This study only examined the results of the ABEM QE. The ABEM QE is a 305 single-best-answer, multiple-choice question examination designed to measure medical knowledge recall (approximately 33% of all items) and clinical synthesis and diagnostic reasoning (approximately 66% of all items).19,20  Between 10% and 15% of items include pictorial stimuli. The ABEM QE is a criterion-referenced examination; it does not use a performance curve or quota for passing or failing scores. The passing score is determined by ABEM directors who are informed by a modified Angoff standardized setting process. We did not examine performance on the ABEM Oral Certifying Examination in our study because not all boards require an oral examination. One potential reason EM did not see a significant change in performance on the ABEM QE could be specialty-specific duty hour limits that for the specialty predate the ACGME common standards (table 2). Compared with other specialties, EM training programs have had a longer experience under duty hour limits, and the most significant impact of the 2003 and 2011 ACGME standards for EM occurred in the off-service rotations. Finally, there could be important effects resulting from the duty hour requirements that are not captured on a multiple-choice question examination.

table 2

Self-Imposed, Specialty-Specific Duty Hour Restrictions by the Residency Review Committee for Emergency Medicine (RRC-EM)a

Self-Imposed, Specialty-Specific Duty Hour Restrictions by the Residency Review Committee for Emergency Medicine (RRC-EM)a
Self-Imposed, Specialty-Specific Duty Hour Restrictions by the Residency Review Committee for Emergency Medicine (RRC-EM)a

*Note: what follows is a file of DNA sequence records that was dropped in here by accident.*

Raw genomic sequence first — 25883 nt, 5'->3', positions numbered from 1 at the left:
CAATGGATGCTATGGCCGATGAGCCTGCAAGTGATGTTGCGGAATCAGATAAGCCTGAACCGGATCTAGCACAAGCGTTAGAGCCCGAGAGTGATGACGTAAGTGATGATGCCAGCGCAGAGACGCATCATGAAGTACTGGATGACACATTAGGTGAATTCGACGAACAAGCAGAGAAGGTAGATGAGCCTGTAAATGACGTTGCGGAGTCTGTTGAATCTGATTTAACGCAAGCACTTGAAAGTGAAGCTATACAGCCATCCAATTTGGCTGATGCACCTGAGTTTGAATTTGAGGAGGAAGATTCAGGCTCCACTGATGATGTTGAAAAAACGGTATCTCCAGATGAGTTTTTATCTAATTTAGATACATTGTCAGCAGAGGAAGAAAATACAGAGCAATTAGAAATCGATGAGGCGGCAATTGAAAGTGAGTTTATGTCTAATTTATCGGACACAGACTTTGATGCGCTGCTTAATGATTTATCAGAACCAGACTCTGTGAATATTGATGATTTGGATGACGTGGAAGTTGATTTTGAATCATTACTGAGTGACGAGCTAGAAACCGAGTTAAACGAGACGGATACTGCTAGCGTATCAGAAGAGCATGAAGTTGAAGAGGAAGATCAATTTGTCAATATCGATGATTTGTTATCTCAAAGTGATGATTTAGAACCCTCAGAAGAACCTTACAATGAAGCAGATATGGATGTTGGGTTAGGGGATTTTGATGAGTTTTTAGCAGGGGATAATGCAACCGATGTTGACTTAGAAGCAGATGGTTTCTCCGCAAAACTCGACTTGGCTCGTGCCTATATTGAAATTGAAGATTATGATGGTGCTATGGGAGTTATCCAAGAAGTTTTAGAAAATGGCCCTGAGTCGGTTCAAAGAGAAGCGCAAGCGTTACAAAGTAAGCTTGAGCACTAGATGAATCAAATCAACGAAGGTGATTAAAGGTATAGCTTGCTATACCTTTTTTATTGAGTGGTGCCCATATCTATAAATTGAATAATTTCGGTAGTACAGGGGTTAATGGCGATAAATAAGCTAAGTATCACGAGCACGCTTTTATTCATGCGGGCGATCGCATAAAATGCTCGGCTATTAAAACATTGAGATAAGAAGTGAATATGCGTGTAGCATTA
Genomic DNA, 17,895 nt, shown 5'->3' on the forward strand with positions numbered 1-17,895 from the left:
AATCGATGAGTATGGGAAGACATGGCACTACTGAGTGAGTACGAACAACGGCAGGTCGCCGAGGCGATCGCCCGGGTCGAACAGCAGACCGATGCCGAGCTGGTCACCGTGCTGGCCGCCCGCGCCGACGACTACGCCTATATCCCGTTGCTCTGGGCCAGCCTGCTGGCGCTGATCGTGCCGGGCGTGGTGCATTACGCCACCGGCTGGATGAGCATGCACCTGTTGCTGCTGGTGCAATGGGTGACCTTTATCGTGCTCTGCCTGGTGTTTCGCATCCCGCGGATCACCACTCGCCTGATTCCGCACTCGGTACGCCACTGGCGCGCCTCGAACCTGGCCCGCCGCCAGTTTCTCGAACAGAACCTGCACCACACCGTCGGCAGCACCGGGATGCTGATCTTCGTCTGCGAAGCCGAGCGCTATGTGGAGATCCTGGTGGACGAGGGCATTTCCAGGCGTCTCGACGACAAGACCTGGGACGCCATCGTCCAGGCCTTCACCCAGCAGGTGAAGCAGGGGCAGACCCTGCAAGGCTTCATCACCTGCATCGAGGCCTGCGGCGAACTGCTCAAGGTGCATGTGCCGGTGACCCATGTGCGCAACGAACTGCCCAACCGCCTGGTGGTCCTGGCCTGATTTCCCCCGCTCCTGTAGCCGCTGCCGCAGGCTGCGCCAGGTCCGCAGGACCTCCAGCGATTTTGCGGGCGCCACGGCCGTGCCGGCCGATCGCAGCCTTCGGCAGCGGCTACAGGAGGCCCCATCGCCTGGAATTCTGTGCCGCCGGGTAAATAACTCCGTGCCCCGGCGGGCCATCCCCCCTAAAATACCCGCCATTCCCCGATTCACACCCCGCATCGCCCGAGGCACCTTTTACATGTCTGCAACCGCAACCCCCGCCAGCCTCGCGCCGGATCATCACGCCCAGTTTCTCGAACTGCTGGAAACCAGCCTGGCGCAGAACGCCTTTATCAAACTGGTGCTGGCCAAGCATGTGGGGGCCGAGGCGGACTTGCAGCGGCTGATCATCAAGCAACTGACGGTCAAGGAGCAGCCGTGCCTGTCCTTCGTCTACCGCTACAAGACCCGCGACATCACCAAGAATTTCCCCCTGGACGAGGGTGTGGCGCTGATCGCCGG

There are several limitations to this study. First, an analysis of means must be interpreted cautiously because the QE results were not equated prior to 2004. Equating is a psychometric process that accounts for any year-to-year variation in the intrinsic difficulty of an examination. The size of the study cohorts, the adherence to best practices for examination development, and the general physician performance trends over decades of test administration should offer some assurance that the use of non-equated examinations would not have greatly affected study results. Second, the cohort of first-time candidates following the 2011 ACGME duty hour requirements in our study includes only graduates of EM 1–3 programs, not graduates of 4-year programs. A post hoc internal analysis of EM 1–3 program graduates in groups A, C, and E demonstrated similar results. Third, the ABEM QE changed from paper and pencil to an electronic format in 2004. Also, it is not known to what degree individual programs complied with the ACGME duty hour requirements. Finally, other variables may have affected QE scores, such as the number of EM programs, the number of EM residents, changes to the Model of the Clinical Practice of Emergency Medicine, changes in residency program leadership, or other factors related to residency training.

In conclusion, we did not identify an association between the 2003 and 2011 ACGME duty hour requirements and the performance of first-time test takers on the ABEM QE.

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Author notes

Funding: The authors report no external funding source for this study.

Competing Interests

Conflict of interest: The authors declare they have no competing interests.

Editor's Note: The online version of this article contains a table of definitions of each group based on the year in which the qualifying examination was administered.

Supplementary data